COMSTOCK:  No.  We allowed them to go to the floor. 

BACKUS:  You did not. 

COMSTOCK:  If they got out of committee.


BACKUS:  ... Dennis that...


MATTHEWS:  If you were up for a court nomination...

BACKUS:  Sure.

MATTHEWS:  If you were nominated for court and your nomination was sent over to the Senate, wouldn‘t you think your entitled to a yes or no? 

BACKUS:  I would hope I would be entitled to a yes or no.  But that—ask those Republicans when the Clinton judges were sent over.  And they never gave them an up-or-down vote. 


MATTHEWS:  And I‘m allowed to say this.  I think we need to have an active Senate that says yes or no and doesn‘t just go to sleep on nominations. 


BACKUS:  I think you have to have a president that doesn‘t send people down that the Senate objected to. 


MATTHEWS:  Well, wait a minute.  If the Senate objected to them, there would be no problem.

BACKUS:  They filibustered them last time.  The president is killing the courts. 


MATTHEWS:  If you get 51 percent, 51 senators will give you a judge. 

BACKUS:  He is killing the court.


BACKUS:  He‘s sending people back. 


MATTHEWS:  You don‘t believe the president is entitled to an up-or-down vote on each judge nominee? 

BACKUS:  I‘m a strong believe in the Constitution and the Senate‘s advise and consent role. 

MATTHEWS:  But you don‘t believe he‘s entitled to an up-or-down vote? 

BACKUS:  I think if he sends a good candidate. 

COMSTOCK:  No, and the American people understand that we should have an up-or-down vote.

BACKUS:  No, they don‘t.  Look at the polling.

COMSTOCK:  It is unprecedented.  We had a number of Clinton judges that had votes that were in the 50s because we did not filibuster the...


COMSTOCK:  And we allowed them to go to the floor.  And there were situations where they didn‘t get out of the committee. 


MATTHEWS:  ... get an up-or-down vote in traffic court.


MATTHEWS:  When we come back, the battle over the Bolton nomination. 

It‘s even hotter than this one.

We‘ll be right back.


MATTHEWS:  We‘re back with Jenny Backus and Barbara Comstock.

Will John “Joltin” Bolton make it as U.N. ambassador or not? 

Barbara, yes or no.


COMSTOCK:  I think he will.  Yes, I do think he will.  And I think the president has come out strongly for him.  And I think he will continue to.  This is a smear campaign, because people don‘t agree with him. 

MATTHEWS:  Being led by Colin Powell? 

COMSTOCK:  No, it isn‘t.  You had Biden and Dodd come out here and talk about this temperament, like you have all these sensitive souls in the Senate.  These are the places where we hear about senators throwing...

MATTHEWS:  Sensitive about intel being accurate or not?

COMSTOCK:  No.  Well, if they wanted to fight on that and vote against him on that, that‘s one thing.  But they‘re smearing him on this innuendo and old personal things that are nutty that have come out of nowhere from Russia.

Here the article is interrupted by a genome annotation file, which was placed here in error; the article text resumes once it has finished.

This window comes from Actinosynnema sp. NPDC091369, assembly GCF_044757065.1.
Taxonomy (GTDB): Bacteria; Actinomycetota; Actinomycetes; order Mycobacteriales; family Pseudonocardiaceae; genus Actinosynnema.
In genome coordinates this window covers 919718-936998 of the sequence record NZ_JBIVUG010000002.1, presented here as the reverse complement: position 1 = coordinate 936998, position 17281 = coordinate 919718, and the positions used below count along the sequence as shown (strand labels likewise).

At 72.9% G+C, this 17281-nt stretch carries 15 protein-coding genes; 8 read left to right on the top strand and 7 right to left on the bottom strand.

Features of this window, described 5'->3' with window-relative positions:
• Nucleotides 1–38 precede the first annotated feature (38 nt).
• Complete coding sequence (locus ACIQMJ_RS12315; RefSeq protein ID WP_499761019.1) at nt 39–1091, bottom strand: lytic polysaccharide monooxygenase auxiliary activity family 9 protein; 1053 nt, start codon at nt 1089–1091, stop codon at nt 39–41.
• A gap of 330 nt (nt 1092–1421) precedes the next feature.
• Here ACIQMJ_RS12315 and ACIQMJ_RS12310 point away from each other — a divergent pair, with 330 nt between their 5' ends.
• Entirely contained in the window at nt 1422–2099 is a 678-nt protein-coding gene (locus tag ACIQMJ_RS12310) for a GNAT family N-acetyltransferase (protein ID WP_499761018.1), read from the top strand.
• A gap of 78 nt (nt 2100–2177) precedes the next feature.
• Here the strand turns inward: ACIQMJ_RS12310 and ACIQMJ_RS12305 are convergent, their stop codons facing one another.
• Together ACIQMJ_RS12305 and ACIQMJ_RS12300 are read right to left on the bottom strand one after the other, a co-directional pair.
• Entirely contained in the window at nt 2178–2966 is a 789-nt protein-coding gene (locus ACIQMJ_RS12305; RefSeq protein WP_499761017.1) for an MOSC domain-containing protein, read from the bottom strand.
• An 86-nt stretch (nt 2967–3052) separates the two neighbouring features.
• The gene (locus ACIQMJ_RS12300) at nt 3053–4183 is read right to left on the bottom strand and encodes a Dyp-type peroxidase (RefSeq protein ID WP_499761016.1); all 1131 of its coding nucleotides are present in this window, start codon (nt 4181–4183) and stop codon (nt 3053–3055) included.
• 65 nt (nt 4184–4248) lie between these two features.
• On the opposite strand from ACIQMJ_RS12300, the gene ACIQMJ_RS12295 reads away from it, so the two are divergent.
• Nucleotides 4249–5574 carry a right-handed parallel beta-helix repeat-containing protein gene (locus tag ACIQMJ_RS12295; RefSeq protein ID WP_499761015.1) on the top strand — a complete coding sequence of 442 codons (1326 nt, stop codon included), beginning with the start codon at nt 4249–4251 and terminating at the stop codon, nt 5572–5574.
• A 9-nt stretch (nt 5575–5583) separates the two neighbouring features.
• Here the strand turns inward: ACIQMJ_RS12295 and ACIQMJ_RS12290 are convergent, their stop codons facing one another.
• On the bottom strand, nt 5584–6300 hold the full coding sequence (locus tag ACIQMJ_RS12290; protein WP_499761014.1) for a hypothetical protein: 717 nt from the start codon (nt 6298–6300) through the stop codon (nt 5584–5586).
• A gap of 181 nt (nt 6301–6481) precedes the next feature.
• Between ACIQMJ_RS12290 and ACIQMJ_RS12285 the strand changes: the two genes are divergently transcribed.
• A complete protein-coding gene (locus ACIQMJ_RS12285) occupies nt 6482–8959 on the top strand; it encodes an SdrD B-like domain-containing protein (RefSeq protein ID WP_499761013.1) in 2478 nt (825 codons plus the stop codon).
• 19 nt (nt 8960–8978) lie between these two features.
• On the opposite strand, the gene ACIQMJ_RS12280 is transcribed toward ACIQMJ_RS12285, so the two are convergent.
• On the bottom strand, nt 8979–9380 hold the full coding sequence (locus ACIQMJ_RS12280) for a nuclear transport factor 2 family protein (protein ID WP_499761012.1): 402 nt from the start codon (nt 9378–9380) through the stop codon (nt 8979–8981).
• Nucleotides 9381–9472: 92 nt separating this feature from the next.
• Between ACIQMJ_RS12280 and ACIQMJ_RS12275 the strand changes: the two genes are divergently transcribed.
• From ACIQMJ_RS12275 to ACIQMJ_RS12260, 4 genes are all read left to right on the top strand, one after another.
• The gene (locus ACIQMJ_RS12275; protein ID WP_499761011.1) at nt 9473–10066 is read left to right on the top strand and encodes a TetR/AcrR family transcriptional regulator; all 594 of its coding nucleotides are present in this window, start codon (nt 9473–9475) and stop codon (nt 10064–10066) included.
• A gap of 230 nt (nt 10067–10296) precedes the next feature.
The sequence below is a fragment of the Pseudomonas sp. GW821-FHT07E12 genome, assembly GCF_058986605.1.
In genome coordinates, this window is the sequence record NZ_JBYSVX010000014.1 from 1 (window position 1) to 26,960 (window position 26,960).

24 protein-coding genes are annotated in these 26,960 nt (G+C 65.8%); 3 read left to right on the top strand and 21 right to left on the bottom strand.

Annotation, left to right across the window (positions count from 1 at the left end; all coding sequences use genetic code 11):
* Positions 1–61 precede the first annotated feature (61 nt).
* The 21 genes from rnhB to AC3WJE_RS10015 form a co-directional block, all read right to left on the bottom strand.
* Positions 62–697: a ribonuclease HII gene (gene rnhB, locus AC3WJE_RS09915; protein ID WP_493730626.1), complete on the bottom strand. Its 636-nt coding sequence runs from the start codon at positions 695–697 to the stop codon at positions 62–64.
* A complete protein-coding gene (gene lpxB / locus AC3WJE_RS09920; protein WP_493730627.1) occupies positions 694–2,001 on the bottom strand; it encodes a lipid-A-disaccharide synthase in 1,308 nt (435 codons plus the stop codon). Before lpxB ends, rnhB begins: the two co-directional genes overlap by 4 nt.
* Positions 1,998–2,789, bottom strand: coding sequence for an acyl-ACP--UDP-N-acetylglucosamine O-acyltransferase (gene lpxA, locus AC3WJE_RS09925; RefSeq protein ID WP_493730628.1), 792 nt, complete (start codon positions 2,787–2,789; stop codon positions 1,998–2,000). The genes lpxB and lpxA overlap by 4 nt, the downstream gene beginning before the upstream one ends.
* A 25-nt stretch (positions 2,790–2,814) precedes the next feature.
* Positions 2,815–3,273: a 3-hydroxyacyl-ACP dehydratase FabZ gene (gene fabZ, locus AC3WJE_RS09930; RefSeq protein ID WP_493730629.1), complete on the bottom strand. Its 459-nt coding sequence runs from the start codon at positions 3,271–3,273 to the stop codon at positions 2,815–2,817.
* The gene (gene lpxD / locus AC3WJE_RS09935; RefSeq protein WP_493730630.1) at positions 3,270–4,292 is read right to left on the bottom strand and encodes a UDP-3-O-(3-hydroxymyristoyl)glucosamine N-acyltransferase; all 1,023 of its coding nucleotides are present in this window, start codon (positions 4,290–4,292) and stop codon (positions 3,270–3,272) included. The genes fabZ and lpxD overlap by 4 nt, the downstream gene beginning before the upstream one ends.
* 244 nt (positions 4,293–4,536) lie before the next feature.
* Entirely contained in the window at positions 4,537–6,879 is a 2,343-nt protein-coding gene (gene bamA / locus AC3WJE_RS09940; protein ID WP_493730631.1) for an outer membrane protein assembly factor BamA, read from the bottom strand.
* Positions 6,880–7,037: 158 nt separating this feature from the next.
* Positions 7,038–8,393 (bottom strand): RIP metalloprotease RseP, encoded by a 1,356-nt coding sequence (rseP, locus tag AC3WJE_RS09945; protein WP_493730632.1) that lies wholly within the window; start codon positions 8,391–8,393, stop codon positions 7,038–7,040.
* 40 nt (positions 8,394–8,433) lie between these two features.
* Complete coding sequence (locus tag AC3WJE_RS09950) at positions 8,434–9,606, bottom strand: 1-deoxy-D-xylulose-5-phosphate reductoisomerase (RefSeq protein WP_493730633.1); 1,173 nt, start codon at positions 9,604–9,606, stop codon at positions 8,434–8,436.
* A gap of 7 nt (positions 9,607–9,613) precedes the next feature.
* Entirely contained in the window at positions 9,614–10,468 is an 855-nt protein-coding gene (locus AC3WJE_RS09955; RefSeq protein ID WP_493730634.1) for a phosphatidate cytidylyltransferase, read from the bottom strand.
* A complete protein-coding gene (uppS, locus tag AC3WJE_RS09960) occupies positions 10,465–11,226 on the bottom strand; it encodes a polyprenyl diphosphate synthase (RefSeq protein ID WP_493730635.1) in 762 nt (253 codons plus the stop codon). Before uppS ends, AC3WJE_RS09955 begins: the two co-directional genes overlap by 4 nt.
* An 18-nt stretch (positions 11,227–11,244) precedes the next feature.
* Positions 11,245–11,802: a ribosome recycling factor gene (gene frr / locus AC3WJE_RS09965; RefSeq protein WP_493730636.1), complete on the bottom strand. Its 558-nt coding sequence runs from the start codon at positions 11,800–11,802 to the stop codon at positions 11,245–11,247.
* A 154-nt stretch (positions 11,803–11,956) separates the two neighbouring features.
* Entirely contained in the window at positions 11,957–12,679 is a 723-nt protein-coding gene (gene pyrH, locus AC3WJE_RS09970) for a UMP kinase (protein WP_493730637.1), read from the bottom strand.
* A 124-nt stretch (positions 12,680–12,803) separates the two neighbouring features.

MATTHEWS:  Have you ever been chased down a hall and have somebody bang their way into your room? 


COMSTOCK:  Well, and her colleagues said that that did not happen. 

MATTHEWS:  Oh, it didn‘t?

COMSTOCK:  And that kind of thing to come...


MATTHEWS:  Oh, so this woman is lying?


MATTHEWS:  OK.  That‘s a good point.  If she is, I want to know that, too. 

BACKUS:  But I think that here‘s the deal, is that...


COMSTOCK:  I think that‘s probably happened in the Senate, though. 

I‘ve heard stories about people throwing things in the Senate. 

BACKUS:  John Bolton‘s worst enemy is John Bolton.  John Bolton has had huge problems with intelligence.  I think George Bush is in a world of hurt. 

I think this is going to be the first major defeat for the president and I think it is a sign that he is turning into a lame duck and no one seems to be driving the truck, driving the car. 

MATTHEWS:  Do you—I want to ask you the same question I asked the earlier people on the—do you think it‘s important that Secretary of State, former Secretary of State Colin Powell, whose name has been all over the papers this weekend, coming up, and saying he doesn‘t like Bolton, should he be forced by the White House to come out and say what he believes publicly? 


MATTHEWS:  Don‘t you think the White House should say—why do we let him—why are you letting Colin Powell leak this guy of death? 

COMSTOCK:  I think they should address this on the issues on John Bolton. 

MATTHEWS:  Colin Powell, don‘t you want to hear what he has to say?

COMSTOCK:  John Bolton wants to go in and reform the U.N. 


MATTHEWS:  Bolton worked for Powell.  Shouldn‘t Powell speak? 

COMSTOCK:  But this isn‘t about Powell.  This is about...

MATTHEWS:  It isn‘t? 


MATTHEWS:  When you hire somebody, don‘t you ask for references from a previous employer?